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If Only the Young knew and if Only the Old could – Youth in islam

by | Nov 29, 2020

In most cases, wisdom comes with experience and age (but some will never learn). As for ideals and means, they often diminish with age (in general). That does not mean that young people are ignorant or that older people are impotent. It’s just a generalization.

Now, some will say you shouldn’t generalize. I get it, and that is some very sound advice on a personal level; but on a macroscopic scale, we generalize every day: it’s always hot in July… You can’t find an apartment anywhere… and the granddaddy of them all: culture. The single greatest generalization is culture. You are literally normalizing social behavior on an entire demographic (but using the word culture normalizes the whole thing).

Anyway, back on topic. Young people need to take charge of their destiny, and when I mean young, I mean 16 to 40-year-olds. Sorry, you might still be young at heart, but you are no longer young when you hit 40; you’re not old yet, but you’re getting there (don’t feel bad, I’m on my way myself). And when I mean take charge, I mean by voting, demonstrating, participating in government, educating, learning, being a positive influence in your community…

O.k. I dig taking charge by 40, and it’s normal to be implicated by 30; but 20, 18, 16… that’s not even legal age!?! The way teens act nowadays in ‘’developed’’ countries is a result of their societies. The way the education system is set up makes lingering around the norm, the fashion industry sexualizes girls at a prepubescent age, the commercial sector creates false needs leading to debt which hinders autonomy. Even if the results weren’t intentional, only collateral damage, this damage has become permanent.

Let’s face it, kids become teens way too early and turn into ‘’real’’ adults way too late. You become a teen by 10 or 11 and you turn into an adult around 25 or rather when you switch from Fortnite to Call of Duty. The thing is, the teen years are just that: 13, 14… 19, hence the suffix ‘’teen’’ at the end (that’s what suffix means; redundant… I got it!).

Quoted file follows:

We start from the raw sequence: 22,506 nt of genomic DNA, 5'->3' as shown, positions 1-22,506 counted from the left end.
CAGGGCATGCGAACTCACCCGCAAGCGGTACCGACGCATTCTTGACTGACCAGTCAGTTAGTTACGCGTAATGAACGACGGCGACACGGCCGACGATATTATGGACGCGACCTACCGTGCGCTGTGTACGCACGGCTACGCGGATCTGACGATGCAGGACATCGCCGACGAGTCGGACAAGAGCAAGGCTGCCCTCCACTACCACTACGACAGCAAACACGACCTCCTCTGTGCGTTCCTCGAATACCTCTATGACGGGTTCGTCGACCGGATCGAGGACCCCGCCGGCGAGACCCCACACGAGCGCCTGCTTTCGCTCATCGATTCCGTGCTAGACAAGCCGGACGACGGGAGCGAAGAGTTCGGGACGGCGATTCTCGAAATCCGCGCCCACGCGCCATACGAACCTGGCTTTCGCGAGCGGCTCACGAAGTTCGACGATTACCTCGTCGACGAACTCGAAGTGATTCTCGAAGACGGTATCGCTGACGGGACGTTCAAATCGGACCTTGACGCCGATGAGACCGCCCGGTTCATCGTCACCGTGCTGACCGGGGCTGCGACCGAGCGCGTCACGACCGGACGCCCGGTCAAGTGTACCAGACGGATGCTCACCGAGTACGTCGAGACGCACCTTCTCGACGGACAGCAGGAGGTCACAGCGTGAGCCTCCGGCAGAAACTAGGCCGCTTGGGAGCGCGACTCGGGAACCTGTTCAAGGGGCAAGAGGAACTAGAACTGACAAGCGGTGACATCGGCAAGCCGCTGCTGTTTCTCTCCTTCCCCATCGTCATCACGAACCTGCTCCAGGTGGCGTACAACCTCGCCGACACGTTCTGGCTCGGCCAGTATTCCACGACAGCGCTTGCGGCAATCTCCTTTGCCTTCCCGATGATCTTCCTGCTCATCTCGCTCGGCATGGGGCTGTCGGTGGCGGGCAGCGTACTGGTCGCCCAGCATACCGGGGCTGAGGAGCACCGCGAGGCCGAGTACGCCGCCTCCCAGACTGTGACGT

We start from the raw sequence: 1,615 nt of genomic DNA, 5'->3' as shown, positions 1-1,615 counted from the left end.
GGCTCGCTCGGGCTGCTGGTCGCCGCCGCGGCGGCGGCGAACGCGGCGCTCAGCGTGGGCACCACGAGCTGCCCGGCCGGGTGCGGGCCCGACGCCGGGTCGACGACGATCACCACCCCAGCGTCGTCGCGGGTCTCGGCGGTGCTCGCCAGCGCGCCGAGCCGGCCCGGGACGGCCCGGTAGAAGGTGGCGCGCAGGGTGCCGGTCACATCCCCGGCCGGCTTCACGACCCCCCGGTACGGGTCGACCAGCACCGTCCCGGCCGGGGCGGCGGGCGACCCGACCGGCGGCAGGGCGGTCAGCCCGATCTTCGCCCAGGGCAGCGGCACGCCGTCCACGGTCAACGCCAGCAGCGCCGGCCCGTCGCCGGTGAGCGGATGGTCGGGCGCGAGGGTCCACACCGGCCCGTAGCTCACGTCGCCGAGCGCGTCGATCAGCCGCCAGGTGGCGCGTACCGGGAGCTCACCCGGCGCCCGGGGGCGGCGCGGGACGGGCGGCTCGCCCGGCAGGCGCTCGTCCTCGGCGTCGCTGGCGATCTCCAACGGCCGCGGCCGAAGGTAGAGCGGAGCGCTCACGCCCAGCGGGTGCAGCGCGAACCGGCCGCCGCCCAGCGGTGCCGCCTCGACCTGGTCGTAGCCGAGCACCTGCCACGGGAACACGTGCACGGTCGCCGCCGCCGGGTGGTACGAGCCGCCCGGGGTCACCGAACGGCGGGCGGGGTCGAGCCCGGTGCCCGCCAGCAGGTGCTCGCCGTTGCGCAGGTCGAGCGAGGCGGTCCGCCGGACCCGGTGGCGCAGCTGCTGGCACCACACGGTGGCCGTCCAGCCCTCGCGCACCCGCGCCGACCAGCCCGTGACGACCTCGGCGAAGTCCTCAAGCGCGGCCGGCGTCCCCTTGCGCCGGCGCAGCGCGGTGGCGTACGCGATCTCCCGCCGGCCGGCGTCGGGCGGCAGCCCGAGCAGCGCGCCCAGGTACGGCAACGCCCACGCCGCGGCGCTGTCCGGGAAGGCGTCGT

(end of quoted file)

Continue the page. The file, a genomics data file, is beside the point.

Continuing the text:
The long and the short of it is that the most precarious state in one’s lifetime is adolescence. So normally, you would kind of want to limit its duration. It’s simple, you get obnoxious at 13, and BAM!!! You’re a man by 16. Easier said than done, right! But it doesn’t have to be. Historically (over 100 years ago), you would see more productivity from a younger age. You can still see this today in 3rd world countries, but not for the right reasons. You see 12-year-olds (and sometimes younger, unfortunately) who are the main breadwinners (and I mean this literally) of their families. You actually get incredibly responsible children by doing so, but they will not be able to flourish as adults since most 3rd world countries are impoverished, not from a lack of natural or human resources, but by corruption and injustice. They end up in the same squeaky wheel for the rest of their lives.

This is where there must be a sane and healthy balance between both worlds. One cannot long in eternal adolescence, nor should one be robbed of a legitimate childhood. Lengthening one vs. shortening the other is equally devastating. Therefore, childhood should be about acquiring useful knowledge and learning from mistakes (your own and others). Adolescence is about responsibilizing. In Islam, you become responsible for your actions towards Allah and towards others at the age of puberty. This is not a time to learn from your mistakes or excuse them for being young and irresponsible; that might have been the case at the age of 8, but not when you’re 15. As for adulthood, you should be a productive part of society; not just on the materialistic side, but in all aspects.

Now, how many exceptional youngsters do you know? Not many… Neither do I. As I have explained earlier, we waste so much time as a western society on trivial matters. As for past generations in the Islamic world, exceptional youngsters were found practically on every street corner.